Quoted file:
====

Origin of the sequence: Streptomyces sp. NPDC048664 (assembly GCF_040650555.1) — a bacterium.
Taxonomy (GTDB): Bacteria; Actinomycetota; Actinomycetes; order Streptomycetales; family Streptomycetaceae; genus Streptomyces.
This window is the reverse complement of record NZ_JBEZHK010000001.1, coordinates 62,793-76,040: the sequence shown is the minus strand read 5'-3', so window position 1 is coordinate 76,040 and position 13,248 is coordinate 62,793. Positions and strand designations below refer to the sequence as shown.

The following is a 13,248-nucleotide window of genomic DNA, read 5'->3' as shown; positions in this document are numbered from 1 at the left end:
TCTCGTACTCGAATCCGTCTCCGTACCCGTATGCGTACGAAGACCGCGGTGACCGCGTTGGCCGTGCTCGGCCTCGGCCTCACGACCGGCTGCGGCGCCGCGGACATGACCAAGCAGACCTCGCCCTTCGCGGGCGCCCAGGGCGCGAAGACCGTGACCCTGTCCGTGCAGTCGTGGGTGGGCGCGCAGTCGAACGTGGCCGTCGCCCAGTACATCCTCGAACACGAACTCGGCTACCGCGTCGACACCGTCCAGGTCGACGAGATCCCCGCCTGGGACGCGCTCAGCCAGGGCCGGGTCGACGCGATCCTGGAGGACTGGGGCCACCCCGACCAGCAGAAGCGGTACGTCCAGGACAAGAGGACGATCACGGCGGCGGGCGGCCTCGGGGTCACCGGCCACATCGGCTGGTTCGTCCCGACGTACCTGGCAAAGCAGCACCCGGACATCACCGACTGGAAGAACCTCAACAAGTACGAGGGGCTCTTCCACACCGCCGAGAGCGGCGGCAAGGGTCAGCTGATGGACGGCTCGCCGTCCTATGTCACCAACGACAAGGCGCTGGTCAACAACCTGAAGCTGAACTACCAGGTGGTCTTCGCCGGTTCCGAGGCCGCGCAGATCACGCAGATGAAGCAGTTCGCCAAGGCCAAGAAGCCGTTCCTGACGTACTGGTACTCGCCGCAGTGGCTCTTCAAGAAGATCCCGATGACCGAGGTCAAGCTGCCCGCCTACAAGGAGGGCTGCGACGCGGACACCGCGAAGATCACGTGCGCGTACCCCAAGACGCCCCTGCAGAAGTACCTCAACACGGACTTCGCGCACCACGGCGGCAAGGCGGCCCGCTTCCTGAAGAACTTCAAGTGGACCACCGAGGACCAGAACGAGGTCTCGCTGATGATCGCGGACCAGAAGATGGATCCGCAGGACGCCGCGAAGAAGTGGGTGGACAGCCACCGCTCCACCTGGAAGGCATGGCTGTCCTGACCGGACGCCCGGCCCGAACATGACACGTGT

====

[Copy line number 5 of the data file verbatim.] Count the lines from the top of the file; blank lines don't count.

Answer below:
TCTCGTACTCGAATCCGTCTCCGTACCCGTATGCGTACGAAGACCGCGGTGACCGCGTTGGCCGTGCTCGGCCTCGGCCTCACGACCGGCTGCGGCGCCGCGGACATGACCAAGCAGACCTCGCCCTTCGCGGGCGCCCAGGGCGCGAAGACCGTGACCCTGTCCGTGCAGTCGTGGGTGGGCGCGCAGTCGAACGTGGCCGTCGCCCAGTACATCCTCGAACACGAACTCGGCTACCGCGTCGACACCGTCCAGGTCGACGAGATCCCCGCCTGGGACGCGCTCAGCCAGGGCCGGGTCGACGCGATCCTGGAGGACTGGGGCCACCCCGACCAGCAGAAGCGGTACGTCCAGGACAAGAGGACGATCACGGCGGCGGGCGGCCTCGGGGTCACCGGCCACATCGGCTGGTTCGTCCCGACGTACCTGGCAAAGCAGCACCCGGACATCACCGACTGGAAGAACCTCAACAAGTACGAGGGGCTCTTCCACACCGCCGAGAGCGGCGGCAAGGGTCAGCTGATGGACGGCTCGCCGTCCTATGTCACCAACGACAAGGCGCTGGTCAACAACCTGAAGCTGAACTACCAGGTGGTCTTCGCCGGTTCCGAGGCCGCGCAGATCACGCAGATGAAGCAGTTCGCCAAGGCCAAGAAGCCGTTCCTGACGTACTGGTACTCGCCGCAGTGGCTCTTCAAGAAGATCCCGATGACCGAGGTCAAGCTGCCCGCCTACAAGGAGGGCTGCGACGCGGACACCGCGAAGATCACGTGCGCGTACCCCAAGACGCCCCTGCAGAAGTACCTCAACACGGACTTCGCGCACCACGGCGGCAAGGCGGCCCGCTTCCTGAAGAACTTCAAGTGGACCACCGAGGACCAGAACGAGGTCTCGCTGATGATCGCGGACCAGAAGATGGATCCGCAGGACGCCGCGAAGAAGTGGGTGGACAGCCACCGCTCCACCTGGAAGGCATGGCTGTCCTGACCGGACGCCCGGCCCGAACATGACACGTGT